previous next


The oil of balsamum is by far the most valuable of them all, as already stated1 by us, when treating of the unguents. It is extremely efficacious for the venom of all kinds of serpents, is very beneficial to the eyesight, disperses films upon the eyes, assuages hardness of breathing, and acts emolliently upon all kinds of gatherings and indurations. It has the effect, also, of preventing the blood from coagulating, acts as a detergent upon ulcers, and is remarkably beneficial for diseases of the ears, head-ache, trembling,2 spasms, and ruptures. Taken in milk, it is an antidote to the poison of aconite, and used as a liniment upon the access of the shivering fits in fevers, it modifies their violence. Still, however, it should be used but sparingly, as it is of a very caustic nature, and, if not employed in moderation, is apt to augment the malady.

1 In B. xii. c. 54. Balm of Mecca, Fée says, possesses properties little different from the turpentines extracted from the Coniferæ.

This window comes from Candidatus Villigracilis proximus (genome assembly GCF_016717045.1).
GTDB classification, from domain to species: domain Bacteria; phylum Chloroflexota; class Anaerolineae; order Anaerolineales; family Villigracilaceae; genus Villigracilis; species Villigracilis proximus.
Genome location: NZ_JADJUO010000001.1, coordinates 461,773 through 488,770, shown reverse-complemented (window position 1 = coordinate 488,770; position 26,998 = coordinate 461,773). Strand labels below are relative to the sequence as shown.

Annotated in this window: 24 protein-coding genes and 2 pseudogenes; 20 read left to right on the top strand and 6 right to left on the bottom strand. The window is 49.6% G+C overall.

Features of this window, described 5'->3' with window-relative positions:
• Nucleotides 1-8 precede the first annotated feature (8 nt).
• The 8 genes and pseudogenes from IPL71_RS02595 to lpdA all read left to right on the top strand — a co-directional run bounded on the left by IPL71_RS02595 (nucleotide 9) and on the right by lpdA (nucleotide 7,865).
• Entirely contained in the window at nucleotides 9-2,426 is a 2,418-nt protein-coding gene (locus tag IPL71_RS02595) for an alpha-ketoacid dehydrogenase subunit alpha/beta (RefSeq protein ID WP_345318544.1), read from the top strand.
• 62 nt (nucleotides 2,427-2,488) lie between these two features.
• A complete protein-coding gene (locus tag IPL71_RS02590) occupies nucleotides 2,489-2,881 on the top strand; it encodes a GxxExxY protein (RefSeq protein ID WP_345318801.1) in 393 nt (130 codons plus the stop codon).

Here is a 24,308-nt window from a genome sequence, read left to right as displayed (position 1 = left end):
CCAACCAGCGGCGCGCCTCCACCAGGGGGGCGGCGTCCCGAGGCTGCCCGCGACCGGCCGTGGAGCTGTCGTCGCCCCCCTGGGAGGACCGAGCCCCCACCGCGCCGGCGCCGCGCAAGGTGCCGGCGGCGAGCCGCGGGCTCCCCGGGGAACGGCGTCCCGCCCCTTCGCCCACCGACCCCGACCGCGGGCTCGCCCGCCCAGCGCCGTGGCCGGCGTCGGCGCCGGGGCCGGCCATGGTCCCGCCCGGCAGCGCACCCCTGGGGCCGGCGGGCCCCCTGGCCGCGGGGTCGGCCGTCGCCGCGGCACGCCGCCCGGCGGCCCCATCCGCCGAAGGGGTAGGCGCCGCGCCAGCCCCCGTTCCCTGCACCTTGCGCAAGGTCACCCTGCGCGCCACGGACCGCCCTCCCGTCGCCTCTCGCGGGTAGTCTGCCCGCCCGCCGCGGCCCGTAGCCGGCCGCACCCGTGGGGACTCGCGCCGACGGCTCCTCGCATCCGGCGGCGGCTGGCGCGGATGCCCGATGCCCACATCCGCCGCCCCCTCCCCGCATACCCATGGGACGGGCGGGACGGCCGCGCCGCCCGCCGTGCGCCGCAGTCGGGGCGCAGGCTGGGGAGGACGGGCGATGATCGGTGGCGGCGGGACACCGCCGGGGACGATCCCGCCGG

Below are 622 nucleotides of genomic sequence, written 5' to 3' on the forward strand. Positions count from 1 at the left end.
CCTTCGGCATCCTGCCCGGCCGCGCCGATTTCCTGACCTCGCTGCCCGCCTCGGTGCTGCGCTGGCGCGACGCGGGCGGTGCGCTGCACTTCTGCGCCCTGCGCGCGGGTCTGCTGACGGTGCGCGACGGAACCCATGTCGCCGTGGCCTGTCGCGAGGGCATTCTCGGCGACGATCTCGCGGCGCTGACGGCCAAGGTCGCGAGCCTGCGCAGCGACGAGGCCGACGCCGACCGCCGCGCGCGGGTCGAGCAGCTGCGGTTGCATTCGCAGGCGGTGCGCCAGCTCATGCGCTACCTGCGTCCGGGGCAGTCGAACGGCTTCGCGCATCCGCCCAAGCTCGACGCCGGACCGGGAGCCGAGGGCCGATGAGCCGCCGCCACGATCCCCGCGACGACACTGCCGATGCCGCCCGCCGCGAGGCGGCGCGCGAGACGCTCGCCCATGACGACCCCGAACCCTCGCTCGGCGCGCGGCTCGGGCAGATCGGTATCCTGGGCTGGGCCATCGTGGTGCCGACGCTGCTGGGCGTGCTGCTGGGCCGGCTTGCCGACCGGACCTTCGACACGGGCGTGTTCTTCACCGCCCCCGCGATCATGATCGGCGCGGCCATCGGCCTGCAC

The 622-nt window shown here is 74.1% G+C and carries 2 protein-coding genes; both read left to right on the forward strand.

2 "Tremullis."

Creative Commons License
This work is licensed under a Creative Commons Attribution-ShareAlike 3.0 United States License.

An XML version of this text is available for download, with the additional restriction that you offer Perseus any modifications you make. Perseus provides credit for all accepted changes, storing new additions in a versioning system.

load focus Latin (Karl Friedrich Theodor Mayhoff, 1906)
hide Places (automatically extracted)

View a map of the most frequently mentioned places in this document.

hide References (4 total)
hide Display Preferences
Greek Display:
Arabic Display:
View by Default:
Browse Bar: